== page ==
The trustees of the BHS pension schemes and Arcadia have written to the Work and Pensions Committee accusing The Pensions Regulator of "misrepresenting facts" in oral evidence on Monday - a move that has forced the watchdog to issue a clarification.
In a letter to the Work and Pensions Committee, seen by Professional Pensions, the trustee chairman of the BHS Pension Schemes, Chris Martin, said the trustees wanted to clarify facts they believe were "misrepresented to the committee" by TPR chief executive Lesley Titcomb during her evidence on Monday.
Martin said: "Contrary to the implications given during the Oral Evidence Session, the Trustees worked openly and collaboratively with the regulator since the Summer of 2014 when certain proposals were put forward to them in relation to the BHS schemes.
"In particular, I would like to make clear to the Committee that the trustees notified and kept the regulator appraised of developments relating to the sale of the company and shared information with the regulator at all stages of the sale process, including joining a meeting on 4 March 2015 with representatives of both TPR and Arcadia at which the sale of BHS was discussed. The trustees and their advisers also kept the regulator updated in subsequent conference calls and emails (including an email of 10 March 2015) in the days leading up to the announcement of the sale."
Arcadia has also written a letter to the Work and Pensions Committee and the Business, Innovation and Skills Select Committee saying the regulator had been given advance notice of the sale, contrary to evidence provided by the regulator to the committee.
The letter said: "Ms Titcomb told the committees that TPR only became aware of the sale of BHS from the newspapers after BHS had been sold.
"This evidence has been widely reported in the press, but it is incorrect."
The letter added: "Discussions involving the Arcadia group and the trustees of the BHS pension schemes in relation to a possible pensions solution commenced in January 2014. TPR was involved in these discussions from at least July 2014."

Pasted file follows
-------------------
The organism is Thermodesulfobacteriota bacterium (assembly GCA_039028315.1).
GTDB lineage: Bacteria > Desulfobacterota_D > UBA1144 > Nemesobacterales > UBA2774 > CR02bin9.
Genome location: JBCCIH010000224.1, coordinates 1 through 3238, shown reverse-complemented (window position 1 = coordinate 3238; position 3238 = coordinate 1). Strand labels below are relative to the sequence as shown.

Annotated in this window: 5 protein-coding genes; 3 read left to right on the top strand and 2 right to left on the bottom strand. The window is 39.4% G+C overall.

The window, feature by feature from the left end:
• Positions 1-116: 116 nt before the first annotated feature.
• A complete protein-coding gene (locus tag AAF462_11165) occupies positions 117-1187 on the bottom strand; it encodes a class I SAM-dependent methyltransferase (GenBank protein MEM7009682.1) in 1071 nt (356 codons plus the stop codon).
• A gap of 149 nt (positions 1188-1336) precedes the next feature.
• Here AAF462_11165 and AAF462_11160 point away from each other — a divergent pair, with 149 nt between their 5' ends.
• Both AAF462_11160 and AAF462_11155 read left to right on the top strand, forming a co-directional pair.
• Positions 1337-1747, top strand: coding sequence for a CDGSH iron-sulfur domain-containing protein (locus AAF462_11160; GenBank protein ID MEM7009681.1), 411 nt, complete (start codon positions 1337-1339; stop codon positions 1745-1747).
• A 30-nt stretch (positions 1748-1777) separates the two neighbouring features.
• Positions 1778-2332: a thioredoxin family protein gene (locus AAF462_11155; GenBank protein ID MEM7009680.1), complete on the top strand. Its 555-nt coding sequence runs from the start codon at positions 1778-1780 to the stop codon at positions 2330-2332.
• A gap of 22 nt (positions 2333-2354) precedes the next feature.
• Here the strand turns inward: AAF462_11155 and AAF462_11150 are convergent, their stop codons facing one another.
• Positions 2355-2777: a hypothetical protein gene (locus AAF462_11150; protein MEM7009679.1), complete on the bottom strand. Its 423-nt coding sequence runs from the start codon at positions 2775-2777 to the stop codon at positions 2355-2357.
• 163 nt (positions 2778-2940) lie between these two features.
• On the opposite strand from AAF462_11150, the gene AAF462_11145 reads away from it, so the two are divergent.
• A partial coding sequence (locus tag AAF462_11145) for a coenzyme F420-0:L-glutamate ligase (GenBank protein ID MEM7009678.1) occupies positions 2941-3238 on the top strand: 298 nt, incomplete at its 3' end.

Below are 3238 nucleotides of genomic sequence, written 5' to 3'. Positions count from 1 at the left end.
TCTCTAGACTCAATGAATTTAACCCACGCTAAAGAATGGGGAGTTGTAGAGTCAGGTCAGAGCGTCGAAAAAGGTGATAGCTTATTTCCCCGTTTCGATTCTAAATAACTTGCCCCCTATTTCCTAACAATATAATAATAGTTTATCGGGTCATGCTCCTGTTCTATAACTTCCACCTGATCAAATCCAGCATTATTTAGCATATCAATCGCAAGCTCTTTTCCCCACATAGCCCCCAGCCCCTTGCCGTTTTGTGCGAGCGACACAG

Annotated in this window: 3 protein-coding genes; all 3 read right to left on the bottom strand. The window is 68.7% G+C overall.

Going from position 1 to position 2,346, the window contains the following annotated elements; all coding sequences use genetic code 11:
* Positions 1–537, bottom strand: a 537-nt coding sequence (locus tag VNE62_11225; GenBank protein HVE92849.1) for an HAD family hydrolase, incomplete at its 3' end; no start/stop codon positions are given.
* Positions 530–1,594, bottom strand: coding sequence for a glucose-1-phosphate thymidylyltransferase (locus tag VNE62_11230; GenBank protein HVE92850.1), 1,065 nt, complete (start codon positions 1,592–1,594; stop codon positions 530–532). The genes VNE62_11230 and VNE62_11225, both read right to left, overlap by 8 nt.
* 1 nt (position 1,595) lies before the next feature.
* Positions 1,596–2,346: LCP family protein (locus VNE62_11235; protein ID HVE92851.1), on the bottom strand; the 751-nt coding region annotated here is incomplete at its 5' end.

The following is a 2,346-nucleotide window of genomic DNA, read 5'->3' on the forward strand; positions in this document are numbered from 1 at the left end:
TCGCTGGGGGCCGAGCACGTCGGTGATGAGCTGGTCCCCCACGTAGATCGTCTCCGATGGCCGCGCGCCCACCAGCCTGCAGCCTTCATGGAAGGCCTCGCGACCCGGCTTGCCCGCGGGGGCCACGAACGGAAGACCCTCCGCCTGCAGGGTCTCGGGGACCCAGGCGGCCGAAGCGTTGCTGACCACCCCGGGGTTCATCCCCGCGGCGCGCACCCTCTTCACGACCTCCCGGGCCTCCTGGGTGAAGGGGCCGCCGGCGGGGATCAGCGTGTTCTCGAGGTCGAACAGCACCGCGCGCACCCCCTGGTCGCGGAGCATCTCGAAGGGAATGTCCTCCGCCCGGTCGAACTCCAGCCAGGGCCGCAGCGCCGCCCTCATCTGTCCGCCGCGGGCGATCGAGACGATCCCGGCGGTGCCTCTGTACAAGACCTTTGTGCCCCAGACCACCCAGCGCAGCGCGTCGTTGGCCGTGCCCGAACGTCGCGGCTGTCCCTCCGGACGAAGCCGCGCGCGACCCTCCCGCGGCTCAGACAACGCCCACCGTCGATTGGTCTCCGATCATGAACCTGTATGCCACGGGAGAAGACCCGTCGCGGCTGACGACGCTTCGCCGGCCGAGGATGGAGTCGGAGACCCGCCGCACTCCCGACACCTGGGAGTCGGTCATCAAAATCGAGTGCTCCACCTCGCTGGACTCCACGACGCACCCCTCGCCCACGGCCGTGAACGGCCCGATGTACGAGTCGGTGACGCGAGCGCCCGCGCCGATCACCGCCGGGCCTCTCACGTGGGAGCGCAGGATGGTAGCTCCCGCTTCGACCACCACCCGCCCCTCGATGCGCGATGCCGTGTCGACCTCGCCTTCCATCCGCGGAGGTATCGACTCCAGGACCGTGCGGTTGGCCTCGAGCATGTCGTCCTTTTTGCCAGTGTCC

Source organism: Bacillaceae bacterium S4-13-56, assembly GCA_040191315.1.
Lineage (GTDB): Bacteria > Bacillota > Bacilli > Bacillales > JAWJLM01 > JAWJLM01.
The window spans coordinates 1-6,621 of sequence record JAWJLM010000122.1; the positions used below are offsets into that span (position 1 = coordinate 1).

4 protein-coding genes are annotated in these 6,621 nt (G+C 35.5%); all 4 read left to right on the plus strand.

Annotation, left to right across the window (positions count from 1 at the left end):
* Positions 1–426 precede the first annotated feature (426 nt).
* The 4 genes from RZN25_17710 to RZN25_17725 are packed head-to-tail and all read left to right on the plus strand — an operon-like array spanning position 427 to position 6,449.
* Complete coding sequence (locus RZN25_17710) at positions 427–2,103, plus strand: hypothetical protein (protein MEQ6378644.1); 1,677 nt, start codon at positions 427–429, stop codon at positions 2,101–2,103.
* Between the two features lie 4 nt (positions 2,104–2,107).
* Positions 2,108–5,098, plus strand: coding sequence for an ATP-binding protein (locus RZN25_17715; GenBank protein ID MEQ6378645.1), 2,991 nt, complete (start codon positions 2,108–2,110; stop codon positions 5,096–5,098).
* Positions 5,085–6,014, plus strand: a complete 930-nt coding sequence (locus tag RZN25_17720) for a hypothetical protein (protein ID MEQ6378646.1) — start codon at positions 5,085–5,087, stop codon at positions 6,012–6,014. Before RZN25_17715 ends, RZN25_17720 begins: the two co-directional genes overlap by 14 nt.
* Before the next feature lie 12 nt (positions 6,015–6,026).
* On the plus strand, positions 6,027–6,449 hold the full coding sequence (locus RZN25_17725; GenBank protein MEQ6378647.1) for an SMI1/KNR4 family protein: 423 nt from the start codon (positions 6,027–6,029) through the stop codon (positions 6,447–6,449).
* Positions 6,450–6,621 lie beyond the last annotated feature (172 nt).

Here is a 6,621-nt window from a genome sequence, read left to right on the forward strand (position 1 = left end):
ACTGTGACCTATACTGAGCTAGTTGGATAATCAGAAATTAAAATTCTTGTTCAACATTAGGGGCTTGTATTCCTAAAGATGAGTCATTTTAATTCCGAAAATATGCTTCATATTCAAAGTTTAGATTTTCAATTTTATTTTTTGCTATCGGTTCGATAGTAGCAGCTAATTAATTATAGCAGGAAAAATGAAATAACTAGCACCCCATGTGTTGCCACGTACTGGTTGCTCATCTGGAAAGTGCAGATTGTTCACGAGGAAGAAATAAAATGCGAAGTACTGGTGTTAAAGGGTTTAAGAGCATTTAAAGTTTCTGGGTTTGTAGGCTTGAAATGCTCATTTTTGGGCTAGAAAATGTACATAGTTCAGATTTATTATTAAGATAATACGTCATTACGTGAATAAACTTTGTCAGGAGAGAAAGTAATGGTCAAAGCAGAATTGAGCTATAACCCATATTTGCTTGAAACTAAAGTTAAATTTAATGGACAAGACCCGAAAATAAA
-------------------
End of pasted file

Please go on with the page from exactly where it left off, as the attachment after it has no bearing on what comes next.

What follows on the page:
In response to the letter from Arcadia Group, Titcomb has written to the Committee to "clarify the level of engagement" received from the trustees of the BHS Pension Scheme regarding the potential sale of the business.
In the letter, Titcomb said: "In the months preceding the sale TPR was engaging with the trustees and sponsoring employer of the scheme regarding the scheme's 2012 valuation and recovery plan and then proposals regarding a potential restructuring of the BHS pension schemes; these proposals were subsequently withdrawn. In January 2015, TPR opened conversations with the trustees regarding the potential sale of the sponsoring employer in response to reports about a possible sale of BHS.
"The trustees informed TPR that a sale was likely to be to a company called Swiss Rock, which triggered further engagement by TPR with the trustees and Arcadia. This culminated in a meeting on 4 March 2015 with the trustees and Arcadia. We discussed terms of a potential imminent sale, however there was not sufficient information to assess the potential impact on the pension schemes."
She added: "TPR was not approached for clearance in advance of the transaction, and, as I explained in my oral evidence, we learned of the confirmation of the sale to Retail Acquisitions Ltd on 11 March when it was made public. TPR was not informed about this in advance."
"TPR subsequently learned that Swiss Rock had changed its name to Retail Acquisitions Ltd. Upon learning of the sale completing, we opened an investigation into whether it would be appropriate to use our anti-avoidance powers in respect of the transaction. This investigation is ongoing."
In its response to Titcomb's letter, The Work and Pensions Committee said it will be writing to TPR requesting documentation charting all interaction with Arcadia Group and the BHS pension trustees over the relevant period, and will be requesting a clarification of "why there was not sufficient information to assess the potential impact on the pension schemes".
A "substantial" parliamentary bill acting as a "roadmap" for the long-term future of private pensions will lead to a "significant period of calm", Guy Opperman has promised.
The Department for Work and Pensions (DWP) has completed its appointment process for the Single Financial Guidance Body's (SFGB) board, naming three non-executive directors.
Pensions and financial inclusion minister Guy Opperman has launched a simplified two-page annual statement in a bid to provide a best practice template for the industry.
Some 70% of defined contribution (DC) members want to know their scheme is personalised and tailored to their needs, an Invesco language study reveals.